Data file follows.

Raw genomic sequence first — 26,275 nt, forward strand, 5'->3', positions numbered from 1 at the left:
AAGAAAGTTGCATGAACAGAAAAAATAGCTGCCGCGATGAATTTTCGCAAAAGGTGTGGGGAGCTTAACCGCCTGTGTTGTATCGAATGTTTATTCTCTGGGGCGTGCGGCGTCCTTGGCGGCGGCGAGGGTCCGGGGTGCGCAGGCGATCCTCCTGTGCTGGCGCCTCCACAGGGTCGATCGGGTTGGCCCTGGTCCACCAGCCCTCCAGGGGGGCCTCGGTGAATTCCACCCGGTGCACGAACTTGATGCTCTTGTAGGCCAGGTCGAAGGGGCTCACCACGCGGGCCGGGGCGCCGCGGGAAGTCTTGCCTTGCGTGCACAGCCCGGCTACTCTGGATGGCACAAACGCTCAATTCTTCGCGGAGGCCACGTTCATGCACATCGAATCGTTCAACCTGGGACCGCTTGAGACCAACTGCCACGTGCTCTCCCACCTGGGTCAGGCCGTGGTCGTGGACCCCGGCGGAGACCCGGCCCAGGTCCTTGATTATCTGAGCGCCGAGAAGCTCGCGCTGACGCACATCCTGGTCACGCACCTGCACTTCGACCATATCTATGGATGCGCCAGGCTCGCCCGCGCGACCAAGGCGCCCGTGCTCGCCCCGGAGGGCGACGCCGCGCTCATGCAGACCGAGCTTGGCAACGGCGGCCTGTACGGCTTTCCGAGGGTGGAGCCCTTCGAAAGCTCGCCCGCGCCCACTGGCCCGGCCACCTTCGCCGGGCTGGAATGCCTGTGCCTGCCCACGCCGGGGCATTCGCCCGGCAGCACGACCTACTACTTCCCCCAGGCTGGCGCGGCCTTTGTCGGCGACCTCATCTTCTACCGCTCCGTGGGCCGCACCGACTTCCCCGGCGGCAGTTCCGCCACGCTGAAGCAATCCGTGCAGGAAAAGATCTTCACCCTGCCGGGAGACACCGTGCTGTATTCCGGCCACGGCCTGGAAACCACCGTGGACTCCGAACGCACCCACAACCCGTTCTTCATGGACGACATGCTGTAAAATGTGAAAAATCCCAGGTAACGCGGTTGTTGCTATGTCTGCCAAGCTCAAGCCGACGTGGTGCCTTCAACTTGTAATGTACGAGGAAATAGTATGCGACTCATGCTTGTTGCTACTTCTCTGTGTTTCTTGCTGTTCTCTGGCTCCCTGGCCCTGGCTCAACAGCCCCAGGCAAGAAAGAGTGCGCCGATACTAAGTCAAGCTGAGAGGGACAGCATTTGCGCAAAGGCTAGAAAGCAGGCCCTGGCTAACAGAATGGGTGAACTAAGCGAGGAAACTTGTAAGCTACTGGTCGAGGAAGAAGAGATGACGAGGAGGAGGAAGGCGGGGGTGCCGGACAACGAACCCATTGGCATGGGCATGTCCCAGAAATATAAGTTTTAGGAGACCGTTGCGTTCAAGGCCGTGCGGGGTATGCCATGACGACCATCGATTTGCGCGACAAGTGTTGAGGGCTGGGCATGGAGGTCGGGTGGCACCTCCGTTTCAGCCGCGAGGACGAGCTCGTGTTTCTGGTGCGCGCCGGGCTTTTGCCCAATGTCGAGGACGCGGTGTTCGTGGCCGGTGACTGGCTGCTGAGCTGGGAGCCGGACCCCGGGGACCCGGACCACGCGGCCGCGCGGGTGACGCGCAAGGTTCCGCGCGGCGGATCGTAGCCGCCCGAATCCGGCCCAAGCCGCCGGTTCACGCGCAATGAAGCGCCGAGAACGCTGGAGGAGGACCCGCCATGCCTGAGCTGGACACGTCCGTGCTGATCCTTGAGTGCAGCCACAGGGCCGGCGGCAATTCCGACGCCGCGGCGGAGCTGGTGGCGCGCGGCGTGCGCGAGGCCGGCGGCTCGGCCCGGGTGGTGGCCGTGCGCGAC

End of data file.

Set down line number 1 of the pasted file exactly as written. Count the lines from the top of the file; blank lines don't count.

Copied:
Raw genomic sequence first — 26,275 nt, forward strand, 5'->3', positions numbered from 1 at the left: